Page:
The accuracy of ViaVoice for OS X has been so good that I decided it to try an odd little experiment, a thing that should not have worked very well, but something that resulted in quite a surprise. I fired up iTunes and started playing some music; and then I started to dictate some text - while music was playing softly in the background! This should have resulted in absurd accuracy, especially since the noise-cancelling qualities of the included microphone (the only microphone that is supported by this program) are reported to be not that great (though I've had no problems!). I was stunned when I discovered that the accuracy only took a minor hit. Since many people tend to listen to music while working on their computer, having the ability to have soft music playing in the background while you are dictating text is an incredible thing; something that no other speech recognition software that I have tried could have possibly done (without major degradation in accuracy).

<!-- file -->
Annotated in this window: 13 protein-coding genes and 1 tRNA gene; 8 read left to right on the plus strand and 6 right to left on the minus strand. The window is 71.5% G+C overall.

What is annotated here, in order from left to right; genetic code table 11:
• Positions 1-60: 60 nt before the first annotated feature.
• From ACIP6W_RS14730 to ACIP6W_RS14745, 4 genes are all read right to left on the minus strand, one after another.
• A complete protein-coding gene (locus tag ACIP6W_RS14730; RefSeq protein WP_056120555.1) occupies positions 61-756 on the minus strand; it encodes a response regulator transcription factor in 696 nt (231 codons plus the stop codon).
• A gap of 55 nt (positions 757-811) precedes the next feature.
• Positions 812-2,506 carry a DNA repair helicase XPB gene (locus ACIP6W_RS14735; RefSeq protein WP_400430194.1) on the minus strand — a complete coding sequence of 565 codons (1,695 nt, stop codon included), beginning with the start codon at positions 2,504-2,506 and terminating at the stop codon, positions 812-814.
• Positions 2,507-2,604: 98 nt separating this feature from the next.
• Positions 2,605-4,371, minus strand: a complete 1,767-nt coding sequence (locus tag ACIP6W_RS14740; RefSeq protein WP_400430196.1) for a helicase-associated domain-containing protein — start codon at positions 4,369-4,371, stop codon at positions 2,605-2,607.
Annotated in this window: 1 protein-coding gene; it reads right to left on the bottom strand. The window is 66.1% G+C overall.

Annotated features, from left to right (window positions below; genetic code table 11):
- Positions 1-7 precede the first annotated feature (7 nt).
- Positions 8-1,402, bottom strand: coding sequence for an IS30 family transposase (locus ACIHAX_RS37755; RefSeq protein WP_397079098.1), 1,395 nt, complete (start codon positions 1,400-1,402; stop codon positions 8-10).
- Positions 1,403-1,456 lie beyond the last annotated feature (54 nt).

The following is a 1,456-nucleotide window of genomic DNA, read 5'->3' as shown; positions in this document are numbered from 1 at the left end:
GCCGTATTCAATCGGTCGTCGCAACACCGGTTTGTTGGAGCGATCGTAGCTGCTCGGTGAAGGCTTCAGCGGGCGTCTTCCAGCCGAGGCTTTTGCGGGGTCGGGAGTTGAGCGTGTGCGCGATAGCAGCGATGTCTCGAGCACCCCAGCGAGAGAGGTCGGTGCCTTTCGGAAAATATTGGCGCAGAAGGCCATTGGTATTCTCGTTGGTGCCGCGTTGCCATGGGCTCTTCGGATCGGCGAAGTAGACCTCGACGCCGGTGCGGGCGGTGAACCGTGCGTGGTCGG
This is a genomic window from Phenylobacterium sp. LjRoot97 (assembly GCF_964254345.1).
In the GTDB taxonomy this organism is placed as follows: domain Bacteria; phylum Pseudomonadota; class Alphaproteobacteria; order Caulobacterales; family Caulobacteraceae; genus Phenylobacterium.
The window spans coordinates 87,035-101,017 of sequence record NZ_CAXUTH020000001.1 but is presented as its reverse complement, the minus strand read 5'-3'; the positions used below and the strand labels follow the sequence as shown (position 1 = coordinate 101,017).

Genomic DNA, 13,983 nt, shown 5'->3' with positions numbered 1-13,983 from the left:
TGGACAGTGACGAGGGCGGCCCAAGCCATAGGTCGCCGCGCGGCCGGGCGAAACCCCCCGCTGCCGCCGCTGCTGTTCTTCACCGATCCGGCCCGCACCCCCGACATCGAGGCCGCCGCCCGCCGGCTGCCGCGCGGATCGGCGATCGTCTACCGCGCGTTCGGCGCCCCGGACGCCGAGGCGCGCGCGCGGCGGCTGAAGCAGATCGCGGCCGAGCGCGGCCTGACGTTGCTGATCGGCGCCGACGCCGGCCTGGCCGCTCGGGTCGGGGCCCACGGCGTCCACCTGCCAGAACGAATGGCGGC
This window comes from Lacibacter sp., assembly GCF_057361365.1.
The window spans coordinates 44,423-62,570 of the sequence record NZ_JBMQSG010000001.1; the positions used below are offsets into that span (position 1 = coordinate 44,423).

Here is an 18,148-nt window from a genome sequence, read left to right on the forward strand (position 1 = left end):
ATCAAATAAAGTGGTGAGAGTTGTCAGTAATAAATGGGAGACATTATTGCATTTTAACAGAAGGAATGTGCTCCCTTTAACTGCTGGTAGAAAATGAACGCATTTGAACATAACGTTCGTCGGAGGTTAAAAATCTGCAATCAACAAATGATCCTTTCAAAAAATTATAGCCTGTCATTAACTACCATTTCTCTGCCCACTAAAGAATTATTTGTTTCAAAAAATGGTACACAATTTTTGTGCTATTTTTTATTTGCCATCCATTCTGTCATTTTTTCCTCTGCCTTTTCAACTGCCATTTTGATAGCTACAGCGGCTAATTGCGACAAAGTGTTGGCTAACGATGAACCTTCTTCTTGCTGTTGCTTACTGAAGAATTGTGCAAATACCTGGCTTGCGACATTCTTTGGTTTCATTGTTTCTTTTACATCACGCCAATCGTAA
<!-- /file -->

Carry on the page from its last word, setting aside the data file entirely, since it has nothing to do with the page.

ViaVoice is still a very SpeakPad-oriented kind of thing. Yes, you can dictate into any text field with wonderful accuracy, but correction only works in SpeakPad and the speed is much greater in SpeakPad (though this could be because I don't have an Altivec-enhanced or multiple-processor G4). I find myself composing emails in SpeakPad and, when done, saying "Transfer To Eudora"; which automatically opens a new email and fills it with whatever is in the current SpeakPad window. If you wish to send the text to an application that doesn't support AppleScripting, then you can simply "Select All", "Copy This", "Paste This"! The amazing thing about all of this is that there are no uncomfortable halts or delays in any of these processes. The commands are executed as quickly as they can be articulated.
The Command and Control abilities within ViaVoice are even better, from an accuracy viewpoint, than dictation. The built in capabilities of ViaVoice, to run programs, open & close windows, cursor movement within a document, etc., runs flawlessly. If an individual is the type who likes playing with macros and AppleScripts, then there is no limit to the tasks that can be voice-activated. Over time, I expect that I will be using these capabilities extensively.